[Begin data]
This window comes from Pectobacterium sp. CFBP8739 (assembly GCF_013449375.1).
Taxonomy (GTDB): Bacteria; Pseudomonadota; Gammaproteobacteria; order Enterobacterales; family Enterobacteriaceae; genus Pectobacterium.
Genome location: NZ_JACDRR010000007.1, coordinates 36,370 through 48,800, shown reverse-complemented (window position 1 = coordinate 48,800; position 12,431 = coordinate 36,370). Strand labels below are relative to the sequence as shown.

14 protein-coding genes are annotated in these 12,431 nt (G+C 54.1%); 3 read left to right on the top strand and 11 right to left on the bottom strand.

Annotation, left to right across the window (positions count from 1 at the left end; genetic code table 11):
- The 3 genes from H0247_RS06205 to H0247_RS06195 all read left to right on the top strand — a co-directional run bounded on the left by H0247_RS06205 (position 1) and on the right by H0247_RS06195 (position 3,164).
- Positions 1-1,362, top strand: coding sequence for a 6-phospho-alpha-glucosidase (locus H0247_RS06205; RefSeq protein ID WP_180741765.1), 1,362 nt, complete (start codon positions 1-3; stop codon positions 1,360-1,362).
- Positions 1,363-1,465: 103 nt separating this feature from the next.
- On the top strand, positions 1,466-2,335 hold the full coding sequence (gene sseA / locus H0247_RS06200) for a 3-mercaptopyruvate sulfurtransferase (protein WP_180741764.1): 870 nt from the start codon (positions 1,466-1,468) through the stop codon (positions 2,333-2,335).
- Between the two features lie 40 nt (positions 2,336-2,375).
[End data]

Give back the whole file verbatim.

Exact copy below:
This window comes from Pectobacterium sp. CFBP8739 (assembly GCF_013449375.1).
Taxonomy (GTDB): Bacteria; Pseudomonadota; Gammaproteobacteria; order Enterobacterales; family Enterobacteriaceae; genus Pectobacterium.
Genome location: NZ_JACDRR010000007.1, coordinates 36,370 through 48,800, shown reverse-complemented (window position 1 = coordinate 48,800; position 12,431 = coordinate 36,370). Strand labels below are relative to the sequence as shown.

14 protein-coding genes are annotated in these 12,431 nt (G+C 54.1%); 3 read left to right on the top strand and 11 right to left on the bottom strand.

Annotation, left to right across the window (positions count from 1 at the left end; genetic code table 11):
- The 3 genes from H0247_RS06205 to H0247_RS06195 all read left to right on the top strand — a co-directional run bounded on the left by H0247_RS06205 (position 1) and on the right by H0247_RS06195 (position 3,164).
- Positions 1-1,362, top strand: coding sequence for a 6-phospho-alpha-glucosidase (locus H0247_RS06205; RefSeq protein ID WP_180741765.1), 1,362 nt, complete (start codon positions 1-3; stop codon positions 1,360-1,362).
- Positions 1,363-1,465: 103 nt separating this feature from the next.
- On the top strand, positions 1,466-2,335 hold the full coding sequence (gene sseA / locus H0247_RS06200) for a 3-mercaptopyruvate sulfurtransferase (protein WP_180741764.1): 870 nt from the start codon (positions 1,466-1,468) through the stop codon (positions 2,333-2,335).
- Between the two features lie 40 nt (positions 2,336-2,375).